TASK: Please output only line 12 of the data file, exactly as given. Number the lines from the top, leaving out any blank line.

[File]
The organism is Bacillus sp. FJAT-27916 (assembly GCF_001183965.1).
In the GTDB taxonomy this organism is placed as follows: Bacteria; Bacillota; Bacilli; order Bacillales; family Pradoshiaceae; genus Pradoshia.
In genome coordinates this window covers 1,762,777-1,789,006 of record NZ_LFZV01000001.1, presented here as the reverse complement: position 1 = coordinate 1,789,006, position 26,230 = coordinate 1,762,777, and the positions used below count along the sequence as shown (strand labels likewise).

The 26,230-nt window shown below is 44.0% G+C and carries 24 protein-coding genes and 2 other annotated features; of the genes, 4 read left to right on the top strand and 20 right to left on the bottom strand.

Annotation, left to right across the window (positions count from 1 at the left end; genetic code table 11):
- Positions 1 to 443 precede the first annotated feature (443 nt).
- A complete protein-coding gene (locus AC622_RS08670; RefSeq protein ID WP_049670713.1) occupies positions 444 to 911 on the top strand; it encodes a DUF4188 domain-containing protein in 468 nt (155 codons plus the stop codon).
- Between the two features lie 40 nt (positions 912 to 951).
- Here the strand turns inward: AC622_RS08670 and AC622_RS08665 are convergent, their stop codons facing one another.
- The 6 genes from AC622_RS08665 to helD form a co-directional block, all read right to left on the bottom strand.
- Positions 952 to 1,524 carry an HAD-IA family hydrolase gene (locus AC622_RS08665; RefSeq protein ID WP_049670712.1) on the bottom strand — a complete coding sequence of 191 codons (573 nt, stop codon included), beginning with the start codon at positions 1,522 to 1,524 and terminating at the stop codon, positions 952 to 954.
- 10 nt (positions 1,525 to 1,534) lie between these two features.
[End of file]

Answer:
- 10 nt (positions 1,525 to 1,534) lie between these two features.